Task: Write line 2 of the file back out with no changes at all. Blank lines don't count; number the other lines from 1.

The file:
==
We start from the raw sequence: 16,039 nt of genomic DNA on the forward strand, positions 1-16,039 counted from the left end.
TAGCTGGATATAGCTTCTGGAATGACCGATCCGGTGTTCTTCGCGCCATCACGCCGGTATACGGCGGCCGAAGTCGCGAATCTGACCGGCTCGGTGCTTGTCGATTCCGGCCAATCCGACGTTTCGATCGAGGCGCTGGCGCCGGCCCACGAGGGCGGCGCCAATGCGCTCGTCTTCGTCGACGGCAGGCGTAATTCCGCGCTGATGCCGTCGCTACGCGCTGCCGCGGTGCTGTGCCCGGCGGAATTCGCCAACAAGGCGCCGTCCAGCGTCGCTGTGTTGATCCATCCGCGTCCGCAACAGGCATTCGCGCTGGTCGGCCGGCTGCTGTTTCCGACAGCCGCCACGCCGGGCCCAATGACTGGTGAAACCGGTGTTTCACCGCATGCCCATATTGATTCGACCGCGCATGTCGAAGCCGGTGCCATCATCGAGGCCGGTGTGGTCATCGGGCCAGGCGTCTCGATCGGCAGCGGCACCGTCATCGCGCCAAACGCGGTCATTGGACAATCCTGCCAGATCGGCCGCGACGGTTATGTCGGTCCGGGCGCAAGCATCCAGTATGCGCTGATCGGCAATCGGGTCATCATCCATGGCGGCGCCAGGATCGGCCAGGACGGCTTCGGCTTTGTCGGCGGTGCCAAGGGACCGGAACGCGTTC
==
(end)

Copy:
TAGCTGGATATAGCTTCTGGAATGACCGATCCGGTGTTCTTCGCGCCATCACGCCGGTATACGGCGGCCGAAGTCGCGAATCTGACCGGCTCGGTGCTTGTCGATTCCGGCCAATCCGACGTTTCGATCGAGGCGCTGGCGCCGGCCCACGAGGGCGGCGCCAATGCGCTCGTCTTCGTCGACGGCAGGCGTAATTCCGCGCTGATGCCGTCGCTACGCGCTGCCGCGGTGCTGTGCCCGGCGGAATTCGCCAACAAGGCGCCGTCCAGCGTCGCTGTGTTGATCCATCCGCGTCCGCAACAGGCATTCGCGCTGGTCGGCCGGCTGCTGTTTCCGACAGCCGCCACGCCGGGCCCAATGACTGGTGAAACCGGTGTTTCACCGCATGCCCATATTGATTCGACCGCGCATGTCGAAGCCGGTGCCATCATCGAGGCCGGTGTGGTCATCGGGCCAGGCGTCTCGATCGGCAGCGGCACCGTCATCGCGCCAAACGCGGTCATTGGACAATCCTGCCAGATCGGCCGCGACGGTTATGTCGGTCCGGGCGCAAGCATCCAGTATGCGCTGATCGGCAATCGGGTCATCATCCATGGCGGCGCCAGGATCGGCCAGGACGGCTTCGGCTTTGTCGGCGGTGCCAAGGGACCGGAACGCGTTC